We have all seen those ghost hunting shows. They go around searching for something that isn't their and when they hear something and/or see something they claim it to be a ghost. But the shows just might be faked. Now that isn't much of a surprise considering it is meant for entertainment and not for educational purposes (although some people might watch them to learn how to catch a ghost). They can fake the EVPs, ghost sightings caught on camera, and my favorite the orbs. Most (but not all) religious people believe orbs to be little balls of light indicating a spirit but of course that's not what it is at all but rather it is just balls of dust that light can reflect off of or a bug flying through the air. They might see some mist swift by there camera and claim that to be a spirit when really its just dust.
Most haunting shows are obviously over exaggerated (like for example: A haunting) they use their spooky Halloween voice to explain what might be happening and describe it as being the most horrifying thing on this planet when in reality their isn't anything that scary going on. They have people being choked, thrown by an invisible being, scratched, etc. The show is mostly (if not all) scripted.
Now some Ghost hunting shows might look to debunk something they have heard or have seen (for example: Ghost hunters- TAPS) and some automatically assume it to be a ghost (for example: Ghost adventures).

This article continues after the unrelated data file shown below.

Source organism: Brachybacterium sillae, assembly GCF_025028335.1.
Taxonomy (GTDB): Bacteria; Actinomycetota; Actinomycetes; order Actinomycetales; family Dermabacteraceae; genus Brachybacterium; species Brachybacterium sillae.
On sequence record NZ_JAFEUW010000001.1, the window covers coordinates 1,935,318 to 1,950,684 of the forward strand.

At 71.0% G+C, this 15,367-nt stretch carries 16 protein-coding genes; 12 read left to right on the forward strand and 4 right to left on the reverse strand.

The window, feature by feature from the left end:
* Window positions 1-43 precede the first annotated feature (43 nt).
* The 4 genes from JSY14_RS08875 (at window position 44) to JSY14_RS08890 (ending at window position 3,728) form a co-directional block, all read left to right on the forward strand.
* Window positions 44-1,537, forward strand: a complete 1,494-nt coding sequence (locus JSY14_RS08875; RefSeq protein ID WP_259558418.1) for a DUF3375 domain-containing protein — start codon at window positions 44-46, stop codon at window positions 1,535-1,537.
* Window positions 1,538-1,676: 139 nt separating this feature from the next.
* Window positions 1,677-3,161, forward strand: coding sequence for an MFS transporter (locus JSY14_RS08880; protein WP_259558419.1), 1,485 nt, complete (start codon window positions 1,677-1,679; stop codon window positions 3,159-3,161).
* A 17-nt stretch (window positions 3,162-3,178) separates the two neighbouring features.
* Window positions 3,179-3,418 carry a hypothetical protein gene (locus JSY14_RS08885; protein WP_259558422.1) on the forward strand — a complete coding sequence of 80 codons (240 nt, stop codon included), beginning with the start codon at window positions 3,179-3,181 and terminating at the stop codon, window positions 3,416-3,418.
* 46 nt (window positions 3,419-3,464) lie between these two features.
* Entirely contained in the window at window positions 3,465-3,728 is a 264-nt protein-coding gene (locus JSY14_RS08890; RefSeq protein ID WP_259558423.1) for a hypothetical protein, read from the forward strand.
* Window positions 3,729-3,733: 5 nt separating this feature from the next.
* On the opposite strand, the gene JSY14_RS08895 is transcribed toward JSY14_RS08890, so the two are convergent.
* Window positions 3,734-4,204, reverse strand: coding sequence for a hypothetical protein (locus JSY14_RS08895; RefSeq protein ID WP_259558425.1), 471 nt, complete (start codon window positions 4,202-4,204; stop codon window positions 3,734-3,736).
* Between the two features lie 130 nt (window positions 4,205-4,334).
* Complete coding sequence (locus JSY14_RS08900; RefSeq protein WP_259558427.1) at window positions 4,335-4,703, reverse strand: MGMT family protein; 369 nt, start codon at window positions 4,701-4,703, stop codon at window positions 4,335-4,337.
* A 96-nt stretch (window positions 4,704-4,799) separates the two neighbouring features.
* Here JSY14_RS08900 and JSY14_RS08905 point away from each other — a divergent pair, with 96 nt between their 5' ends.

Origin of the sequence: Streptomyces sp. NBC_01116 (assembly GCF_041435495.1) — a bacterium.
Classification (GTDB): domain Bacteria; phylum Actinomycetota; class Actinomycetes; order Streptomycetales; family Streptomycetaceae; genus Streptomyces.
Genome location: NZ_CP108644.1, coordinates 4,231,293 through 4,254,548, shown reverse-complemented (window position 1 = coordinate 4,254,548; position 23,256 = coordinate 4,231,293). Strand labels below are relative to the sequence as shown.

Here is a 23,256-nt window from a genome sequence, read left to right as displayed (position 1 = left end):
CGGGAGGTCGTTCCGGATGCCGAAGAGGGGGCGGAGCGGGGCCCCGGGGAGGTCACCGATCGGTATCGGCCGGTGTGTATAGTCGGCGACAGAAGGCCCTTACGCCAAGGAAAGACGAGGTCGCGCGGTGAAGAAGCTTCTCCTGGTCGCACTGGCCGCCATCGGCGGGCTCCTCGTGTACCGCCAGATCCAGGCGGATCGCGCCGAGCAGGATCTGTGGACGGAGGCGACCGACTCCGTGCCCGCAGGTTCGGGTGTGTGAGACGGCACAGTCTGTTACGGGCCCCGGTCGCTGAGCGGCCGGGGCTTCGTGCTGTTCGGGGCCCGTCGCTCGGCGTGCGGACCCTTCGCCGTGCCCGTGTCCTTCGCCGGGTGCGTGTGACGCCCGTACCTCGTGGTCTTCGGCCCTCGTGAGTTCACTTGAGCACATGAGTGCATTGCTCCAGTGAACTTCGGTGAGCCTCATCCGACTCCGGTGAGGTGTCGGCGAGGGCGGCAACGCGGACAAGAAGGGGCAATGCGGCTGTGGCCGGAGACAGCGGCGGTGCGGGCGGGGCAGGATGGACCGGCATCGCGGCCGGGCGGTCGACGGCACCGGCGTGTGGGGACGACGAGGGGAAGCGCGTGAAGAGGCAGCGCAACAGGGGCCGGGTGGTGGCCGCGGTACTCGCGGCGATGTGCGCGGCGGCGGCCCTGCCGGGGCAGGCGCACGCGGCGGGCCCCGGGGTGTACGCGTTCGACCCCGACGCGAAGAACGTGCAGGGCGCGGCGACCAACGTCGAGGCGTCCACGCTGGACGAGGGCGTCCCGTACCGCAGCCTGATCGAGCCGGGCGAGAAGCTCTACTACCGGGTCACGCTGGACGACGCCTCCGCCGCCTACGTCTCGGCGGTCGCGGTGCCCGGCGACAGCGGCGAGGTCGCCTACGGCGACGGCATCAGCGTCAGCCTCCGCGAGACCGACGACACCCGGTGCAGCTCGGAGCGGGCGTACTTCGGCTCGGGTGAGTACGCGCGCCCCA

People are so quick to believe everything these shows say is true others might question everything about these sort of shows. I want to get your opinions about this sort of thing. Why are these shows believed to have real accounts of some ghostly sighting when most of them can easily be debunked? Are the ghost hunting shows sincere? Why do most haunting shows have to tell people that "These are real people with real accounts" instead of letting the audience decide for themselves on whether its true or not.
Religious people believe in a ghost - and that way they open the door for belief in other things that go BUMP in the night. They could start debunking, but then they might as wel debunk their god. So religious people don't want to debunk, and they remain in fear.
You are exactly right, Chris. I remember the time we were "ghost hunting" in a cemetery in the country over 40 years ago. Somebody saw something at a tombstone and they all jumped in the car and almost ran off and left me. Later they were all upset because I told them I didn't see anything! Gee, I wonder what could be by a tombstone way out in the country?